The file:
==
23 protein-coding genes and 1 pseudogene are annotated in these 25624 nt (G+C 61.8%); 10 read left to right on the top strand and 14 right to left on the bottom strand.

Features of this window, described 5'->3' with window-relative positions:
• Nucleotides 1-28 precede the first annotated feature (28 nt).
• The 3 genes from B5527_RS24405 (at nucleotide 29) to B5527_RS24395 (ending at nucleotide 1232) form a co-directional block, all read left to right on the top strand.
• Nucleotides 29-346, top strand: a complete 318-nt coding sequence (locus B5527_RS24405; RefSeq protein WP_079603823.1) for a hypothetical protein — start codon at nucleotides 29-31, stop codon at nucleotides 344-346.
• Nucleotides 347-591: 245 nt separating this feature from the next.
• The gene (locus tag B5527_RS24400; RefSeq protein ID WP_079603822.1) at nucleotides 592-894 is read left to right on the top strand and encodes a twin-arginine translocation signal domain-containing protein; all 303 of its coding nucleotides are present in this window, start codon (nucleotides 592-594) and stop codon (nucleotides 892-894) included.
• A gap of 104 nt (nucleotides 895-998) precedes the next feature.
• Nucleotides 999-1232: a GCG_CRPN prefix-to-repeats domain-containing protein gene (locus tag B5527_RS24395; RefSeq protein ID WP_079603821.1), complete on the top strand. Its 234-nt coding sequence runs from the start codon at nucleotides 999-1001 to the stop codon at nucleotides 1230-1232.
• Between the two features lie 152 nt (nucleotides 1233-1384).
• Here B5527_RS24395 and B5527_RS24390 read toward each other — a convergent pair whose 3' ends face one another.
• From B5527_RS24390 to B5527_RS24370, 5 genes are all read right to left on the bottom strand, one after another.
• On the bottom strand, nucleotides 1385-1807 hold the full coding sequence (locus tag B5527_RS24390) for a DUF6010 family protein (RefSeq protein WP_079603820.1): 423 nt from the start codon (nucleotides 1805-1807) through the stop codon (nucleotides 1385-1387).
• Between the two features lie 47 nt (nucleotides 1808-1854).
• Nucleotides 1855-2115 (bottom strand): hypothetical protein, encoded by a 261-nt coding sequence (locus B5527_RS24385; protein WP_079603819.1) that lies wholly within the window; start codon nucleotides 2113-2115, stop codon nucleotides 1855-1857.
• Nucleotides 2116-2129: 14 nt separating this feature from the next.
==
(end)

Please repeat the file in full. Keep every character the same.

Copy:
23 protein-coding genes and 1 pseudogene are annotated in these 25624 nt (G+C 61.8%); 10 read left to right on the top strand and 14 right to left on the bottom strand.

Features of this window, described 5'->3' with window-relative positions:
• Nucleotides 1-28 precede the first annotated feature (28 nt).
• The 3 genes from B5527_RS24405 (at nucleotide 29) to B5527_RS24395 (ending at nucleotide 1232) form a co-directional block, all read left to right on the top strand.
• Nucleotides 29-346, top strand: a complete 318-nt coding sequence (locus B5527_RS24405; RefSeq protein WP_079603823.1) for a hypothetical protein — start codon at nucleotides 29-31, stop codon at nucleotides 344-346.
• Nucleotides 347-591: 245 nt separating this feature from the next.
• The gene (locus tag B5527_RS24400; RefSeq protein ID WP_079603822.1) at nucleotides 592-894 is read left to right on the top strand and encodes a twin-arginine translocation signal domain-containing protein; all 303 of its coding nucleotides are present in this window, start codon (nucleotides 592-594) and stop codon (nucleotides 892-894) included.
• A gap of 104 nt (nucleotides 895-998) precedes the next feature.
• Nucleotides 999-1232: a GCG_CRPN prefix-to-repeats domain-containing protein gene (locus tag B5527_RS24395; RefSeq protein ID WP_079603821.1), complete on the top strand. Its 234-nt coding sequence runs from the start codon at nucleotides 999-1001 to the stop codon at nucleotides 1230-1232.
• Between the two features lie 152 nt (nucleotides 1233-1384).
• Here B5527_RS24395 and B5527_RS24390 read toward each other — a convergent pair whose 3' ends face one another.
• From B5527_RS24390 to B5527_RS24370, 5 genes are all read right to left on the bottom strand, one after another.
• On the bottom strand, nucleotides 1385-1807 hold the full coding sequence (locus tag B5527_RS24390) for a DUF6010 family protein (RefSeq protein WP_079603820.1): 423 nt from the start codon (nucleotides 1805-1807) through the stop codon (nucleotides 1385-1387).
• Between the two features lie 47 nt (nucleotides 1808-1854).
• Nucleotides 1855-2115 (bottom strand): hypothetical protein, encoded by a 261-nt coding sequence (locus B5527_RS24385; protein WP_079603819.1) that lies wholly within the window; start codon nucleotides 2113-2115, stop codon nucleotides 1855-1857.
• Nucleotides 2116-2129: 14 nt separating this feature from the next.